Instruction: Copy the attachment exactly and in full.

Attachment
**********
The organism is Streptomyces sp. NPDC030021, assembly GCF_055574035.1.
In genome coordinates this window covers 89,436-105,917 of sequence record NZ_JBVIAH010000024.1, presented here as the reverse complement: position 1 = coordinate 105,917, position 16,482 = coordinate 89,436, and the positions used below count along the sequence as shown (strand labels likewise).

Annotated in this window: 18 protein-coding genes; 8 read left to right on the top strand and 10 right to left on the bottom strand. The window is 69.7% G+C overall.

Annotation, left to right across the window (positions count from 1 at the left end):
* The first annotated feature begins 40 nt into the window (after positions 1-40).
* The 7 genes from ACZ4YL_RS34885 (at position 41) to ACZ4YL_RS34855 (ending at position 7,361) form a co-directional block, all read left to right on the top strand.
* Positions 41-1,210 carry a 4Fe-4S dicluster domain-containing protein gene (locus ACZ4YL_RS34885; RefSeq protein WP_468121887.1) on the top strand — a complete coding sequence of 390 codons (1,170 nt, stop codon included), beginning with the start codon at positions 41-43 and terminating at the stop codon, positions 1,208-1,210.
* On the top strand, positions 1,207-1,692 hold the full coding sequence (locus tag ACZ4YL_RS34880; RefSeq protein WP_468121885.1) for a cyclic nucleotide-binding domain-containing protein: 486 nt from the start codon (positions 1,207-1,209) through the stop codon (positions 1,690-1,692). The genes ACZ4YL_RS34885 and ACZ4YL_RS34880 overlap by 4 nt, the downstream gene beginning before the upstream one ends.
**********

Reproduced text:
The organism is Streptomyces sp. NPDC030021, assembly GCF_055574035.1.
In genome coordinates this window covers 89,436-105,917 of sequence record NZ_JBVIAH010000024.1, presented here as the reverse complement: position 1 = coordinate 105,917, position 16,482 = coordinate 89,436, and the positions used below count along the sequence as shown (strand labels likewise).

Annotated in this window: 18 protein-coding genes; 8 read left to right on the top strand and 10 right to left on the bottom strand. The window is 69.7% G+C overall.

Annotation, left to right across the window (positions count from 1 at the left end):
* The first annotated feature begins 40 nt into the window (after positions 1-40).
* The 7 genes from ACZ4YL_RS34885 (at position 41) to ACZ4YL_RS34855 (ending at position 7,361) form a co-directional block, all read left to right on the top strand.
* Positions 41-1,210 carry a 4Fe-4S dicluster domain-containing protein gene (locus ACZ4YL_RS34885; RefSeq protein WP_468121887.1) on the top strand — a complete coding sequence of 390 codons (1,170 nt, stop codon included), beginning with the start codon at positions 41-43 and terminating at the stop codon, positions 1,208-1,210.
* On the top strand, positions 1,207-1,692 hold the full coding sequence (locus tag ACZ4YL_RS34880; RefSeq protein WP_468121885.1) for a cyclic nucleotide-binding domain-containing protein: 486 nt from the start codon (positions 1,207-1,209) through the stop codon (positions 1,690-1,692). The genes ACZ4YL_RS34885 and ACZ4YL_RS34880 overlap by 4 nt, the downstream gene beginning before the upstream one ends.